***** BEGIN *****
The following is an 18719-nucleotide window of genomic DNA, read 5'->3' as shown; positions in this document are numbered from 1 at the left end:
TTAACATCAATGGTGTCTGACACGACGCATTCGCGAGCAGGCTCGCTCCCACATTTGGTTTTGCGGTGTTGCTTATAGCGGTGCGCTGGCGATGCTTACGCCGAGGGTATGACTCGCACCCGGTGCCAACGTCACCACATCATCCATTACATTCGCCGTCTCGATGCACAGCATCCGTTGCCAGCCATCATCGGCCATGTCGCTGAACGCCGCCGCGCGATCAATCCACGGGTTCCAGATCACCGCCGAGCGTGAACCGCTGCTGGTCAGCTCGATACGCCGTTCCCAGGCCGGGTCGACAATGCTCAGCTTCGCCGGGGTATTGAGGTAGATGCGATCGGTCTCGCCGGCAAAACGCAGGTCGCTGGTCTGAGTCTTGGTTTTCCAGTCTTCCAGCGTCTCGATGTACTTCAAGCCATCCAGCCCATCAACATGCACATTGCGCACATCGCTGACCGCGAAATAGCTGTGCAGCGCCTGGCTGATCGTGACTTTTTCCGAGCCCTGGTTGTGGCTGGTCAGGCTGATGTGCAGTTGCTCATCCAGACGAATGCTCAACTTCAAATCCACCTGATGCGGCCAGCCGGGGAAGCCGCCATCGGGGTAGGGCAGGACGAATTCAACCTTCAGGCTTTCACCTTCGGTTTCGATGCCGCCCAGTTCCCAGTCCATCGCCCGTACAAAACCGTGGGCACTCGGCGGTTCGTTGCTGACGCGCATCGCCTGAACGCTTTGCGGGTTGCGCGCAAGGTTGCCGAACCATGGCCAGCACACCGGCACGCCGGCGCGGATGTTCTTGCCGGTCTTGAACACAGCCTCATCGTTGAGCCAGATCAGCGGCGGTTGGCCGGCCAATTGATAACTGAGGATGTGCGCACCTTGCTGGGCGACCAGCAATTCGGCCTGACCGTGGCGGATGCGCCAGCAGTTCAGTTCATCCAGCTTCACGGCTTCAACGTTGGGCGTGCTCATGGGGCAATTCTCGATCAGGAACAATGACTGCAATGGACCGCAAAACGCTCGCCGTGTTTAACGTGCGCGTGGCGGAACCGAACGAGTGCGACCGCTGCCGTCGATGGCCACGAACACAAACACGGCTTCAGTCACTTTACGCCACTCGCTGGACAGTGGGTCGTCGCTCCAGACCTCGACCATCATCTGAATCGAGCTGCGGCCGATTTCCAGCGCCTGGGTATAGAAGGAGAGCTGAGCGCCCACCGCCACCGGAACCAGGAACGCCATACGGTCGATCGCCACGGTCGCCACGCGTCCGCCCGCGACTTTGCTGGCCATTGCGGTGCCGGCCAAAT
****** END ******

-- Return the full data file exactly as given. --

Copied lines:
The following is an 18719-nucleotide window of genomic DNA, read 5'->3' as shown; positions in this document are numbered from 1 at the left end:
TTAACATCAATGGTGTCTGACACGACGCATTCGCGAGCAGGCTCGCTCCCACATTTGGTTTTGCGGTGTTGCTTATAGCGGTGCGCTGGCGATGCTTACGCCGAGGGTATGACTCGCACCCGGTGCCAACGTCACCACATCATCCATTACATTCGCCGTCTCGATGCACAGCATCCGTTGCCAGCCATCATCGGCCATGTCGCTGAACGCCGCCGCGCGATCAATCCACGGGTTCCAGATCACCGCCGAGCGTGAACCGCTGCTGGTCAGCTCGATACGCCGTTCCCAGGCCGGGTCGACAATGCTCAGCTTCGCCGGGGTATTGAGGTAGATGCGATCGGTCTCGCCGGCAAAACGCAGGTCGCTGGTCTGAGTCTTGGTTTTCCAGTCTTCCAGCGTCTCGATGTACTTCAAGCCATCCAGCCCATCAACATGCACATTGCGCACATCGCTGACCGCGAAATAGCTGTGCAGCGCCTGGCTGATCGTGACTTTTTCCGAGCCCTGGTTGTGGCTGGTCAGGCTGATGTGCAGTTGCTCATCCAGACGAATGCTCAACTTCAAATCCACCTGATGCGGCCAGCCGGGGAAGCCGCCATCGGGGTAGGGCAGGACGAATTCAACCTTCAGGCTTTCACCTTCGGTTTCGATGCCGCCCAGTTCCCAGTCCATCGCCCGTACAAAACCGTGGGCACTCGGCGGTTCGTTGCTGACGCGCATCGCCTGAACGCTTTGCGGGTTGCGCGCAAGGTTGCCGAACCATGGCCAGCACACCGGCACGCCGGCGCGGATGTTCTTGCCGGTCTTGAACACAGCCTCATCGTTGAGCCAGATCAGCGGCGGTTGGCCGGCCAATTGATAACTGAGGATGTGCGCACCTTGCTGGGCGACCAGCAATTCGGCCTGACCGTGGCGGATGCGCCAGCAGTTCAGTTCATCCAGCTTCACGGCTTCAACGTTGGGCGTGCTCATGGGGCAATTCTCGATCAGGAACAATGACTGCAATGGACCGCAAAACGCTCGCCGTGTTTAACGTGCGCGTGGCGGAACCGAACGAGTGCGACCGCTGCCGTCGATGGCCACGAACACAAACACGGCTTCAGTCACTTTACGCCACTCGCTGGACAGTGGGTCGTCGCTCCAGACCTCGACCATCATCTGAATCGAGCTGCGGCCGATTTCCAGCGCCTGGGTATAGAAGGAGAGCTGAGCGCCCACCGCCACCGGAACCAGGAACGCCATACGGTCGATCGCCACGGTCGCCACGCGTCCGCCCGCGACTTTGCTGGCCATTGCGGTGCCGGCCAAAT